U.S. and Mexico Work Out Differences in USMCA

The Wall Street Journal reported that the U.S. and Mexico appear to have worked out the labor controversy that threatened to derail the planned congressional vote in the U.S. on the USMCA trade agreement. Mexican Foreign Affairs Undersecretary Jesus Seade had expressed his government’s objections to the language in the agreement related to labor inspectors. The agreement called for up to five additional U.S. Labor Department officials who were called ‘attaches’ to the U.S. Embassy in Mexico City and other consulates. The trade pact itself called for resolving labor disputes with three member panels that were thought to open the door to inspections.

Meetings were held in Washington between Mr. Seade and U.S. trade representative Robert Lighthizer on Monday, resulting in a clarification letter. “These personnel will not be labor inspectors and will abide by all relevant Mexican laws,” Mr. Lighthizer said. According to the WSJ, Mr. Lighthizer explained the role of the attaches. They “would work with their Mexican counterparts, workers and civil society groups on implementation of the Mexican labor reform, including by providing technical assistance and disursing capacity building funds, and provide assistance to the new U.S. government interagency labor committee.”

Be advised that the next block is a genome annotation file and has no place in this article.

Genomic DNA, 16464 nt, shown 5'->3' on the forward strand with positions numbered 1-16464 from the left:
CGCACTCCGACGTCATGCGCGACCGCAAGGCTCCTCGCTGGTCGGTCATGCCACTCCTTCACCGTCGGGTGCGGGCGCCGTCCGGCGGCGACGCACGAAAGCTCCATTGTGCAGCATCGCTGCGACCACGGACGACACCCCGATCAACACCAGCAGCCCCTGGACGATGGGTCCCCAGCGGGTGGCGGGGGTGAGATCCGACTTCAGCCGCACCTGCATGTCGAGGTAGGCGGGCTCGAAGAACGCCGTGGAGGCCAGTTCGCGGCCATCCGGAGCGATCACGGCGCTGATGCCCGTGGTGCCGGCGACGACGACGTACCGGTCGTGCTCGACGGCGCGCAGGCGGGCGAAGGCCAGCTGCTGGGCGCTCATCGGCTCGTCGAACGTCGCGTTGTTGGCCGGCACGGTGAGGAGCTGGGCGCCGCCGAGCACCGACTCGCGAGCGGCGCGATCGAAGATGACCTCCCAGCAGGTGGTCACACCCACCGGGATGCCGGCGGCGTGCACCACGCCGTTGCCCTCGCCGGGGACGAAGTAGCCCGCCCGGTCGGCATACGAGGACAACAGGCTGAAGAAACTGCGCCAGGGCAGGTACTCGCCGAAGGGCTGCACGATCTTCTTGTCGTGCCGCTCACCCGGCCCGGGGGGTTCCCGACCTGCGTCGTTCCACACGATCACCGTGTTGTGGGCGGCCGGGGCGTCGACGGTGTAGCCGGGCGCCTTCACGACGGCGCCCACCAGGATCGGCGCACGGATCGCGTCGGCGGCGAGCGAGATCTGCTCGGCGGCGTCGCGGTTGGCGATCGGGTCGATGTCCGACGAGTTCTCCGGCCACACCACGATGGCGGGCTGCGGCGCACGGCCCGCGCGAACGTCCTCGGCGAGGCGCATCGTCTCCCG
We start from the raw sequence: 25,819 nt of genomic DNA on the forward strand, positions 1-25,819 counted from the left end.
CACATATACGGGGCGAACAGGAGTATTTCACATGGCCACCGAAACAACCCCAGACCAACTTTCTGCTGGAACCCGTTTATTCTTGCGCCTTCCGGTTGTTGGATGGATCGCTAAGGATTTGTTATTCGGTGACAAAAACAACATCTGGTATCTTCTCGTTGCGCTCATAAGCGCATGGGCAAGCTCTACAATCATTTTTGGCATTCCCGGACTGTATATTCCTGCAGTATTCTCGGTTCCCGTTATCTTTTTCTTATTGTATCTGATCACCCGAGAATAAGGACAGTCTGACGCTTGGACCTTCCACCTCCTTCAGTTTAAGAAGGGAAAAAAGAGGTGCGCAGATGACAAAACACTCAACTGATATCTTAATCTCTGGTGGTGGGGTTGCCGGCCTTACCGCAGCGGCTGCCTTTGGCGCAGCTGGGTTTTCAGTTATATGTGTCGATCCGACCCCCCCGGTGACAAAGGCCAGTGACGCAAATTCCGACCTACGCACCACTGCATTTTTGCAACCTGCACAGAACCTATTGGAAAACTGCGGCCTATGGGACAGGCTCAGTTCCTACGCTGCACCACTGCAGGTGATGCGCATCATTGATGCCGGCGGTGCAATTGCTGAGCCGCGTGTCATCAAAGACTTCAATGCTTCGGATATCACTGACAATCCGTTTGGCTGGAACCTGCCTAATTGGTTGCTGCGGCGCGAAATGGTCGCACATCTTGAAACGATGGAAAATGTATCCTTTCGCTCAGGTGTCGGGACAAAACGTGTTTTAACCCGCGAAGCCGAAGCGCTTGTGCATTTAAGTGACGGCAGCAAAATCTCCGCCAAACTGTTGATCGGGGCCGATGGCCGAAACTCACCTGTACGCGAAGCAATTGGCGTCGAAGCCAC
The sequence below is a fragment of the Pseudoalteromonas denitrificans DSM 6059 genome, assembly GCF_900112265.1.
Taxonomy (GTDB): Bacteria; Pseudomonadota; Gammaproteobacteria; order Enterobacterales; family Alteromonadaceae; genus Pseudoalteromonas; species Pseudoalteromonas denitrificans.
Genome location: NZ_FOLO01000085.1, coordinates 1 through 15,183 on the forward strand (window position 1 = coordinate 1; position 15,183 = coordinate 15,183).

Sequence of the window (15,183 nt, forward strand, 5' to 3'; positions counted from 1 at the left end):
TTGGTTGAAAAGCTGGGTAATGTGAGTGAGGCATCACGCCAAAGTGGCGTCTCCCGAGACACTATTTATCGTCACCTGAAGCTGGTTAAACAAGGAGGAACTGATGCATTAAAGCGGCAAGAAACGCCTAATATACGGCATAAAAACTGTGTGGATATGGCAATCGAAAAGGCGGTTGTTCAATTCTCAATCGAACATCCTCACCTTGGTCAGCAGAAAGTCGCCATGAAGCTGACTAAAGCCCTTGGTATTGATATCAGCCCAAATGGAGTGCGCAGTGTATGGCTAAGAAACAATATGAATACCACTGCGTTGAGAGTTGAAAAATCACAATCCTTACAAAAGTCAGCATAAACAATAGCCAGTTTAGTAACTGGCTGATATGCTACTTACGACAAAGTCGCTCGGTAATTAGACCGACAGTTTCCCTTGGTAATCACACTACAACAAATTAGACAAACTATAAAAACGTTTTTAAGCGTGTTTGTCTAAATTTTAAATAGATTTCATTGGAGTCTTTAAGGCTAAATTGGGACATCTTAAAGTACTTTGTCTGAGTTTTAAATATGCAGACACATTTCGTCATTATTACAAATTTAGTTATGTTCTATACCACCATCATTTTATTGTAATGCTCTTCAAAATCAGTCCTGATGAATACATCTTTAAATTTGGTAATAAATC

Mexican Foreign Minister Marcelo Ebrard said that there is already a labor attache at the U.S. Embassy in Mexico and that that person is not authorized to make site visits. “Our rules don’t allow and will never allow it,” Ebrard said. “No country can designate attaches in Mexico unless the foreign relations ministry accept or authorizes them.”

The AFL-CIO endorsed this agreement because it empowers Washington to enforce the pact’s new labor rules which are significantly stronger than those in NAFTA.

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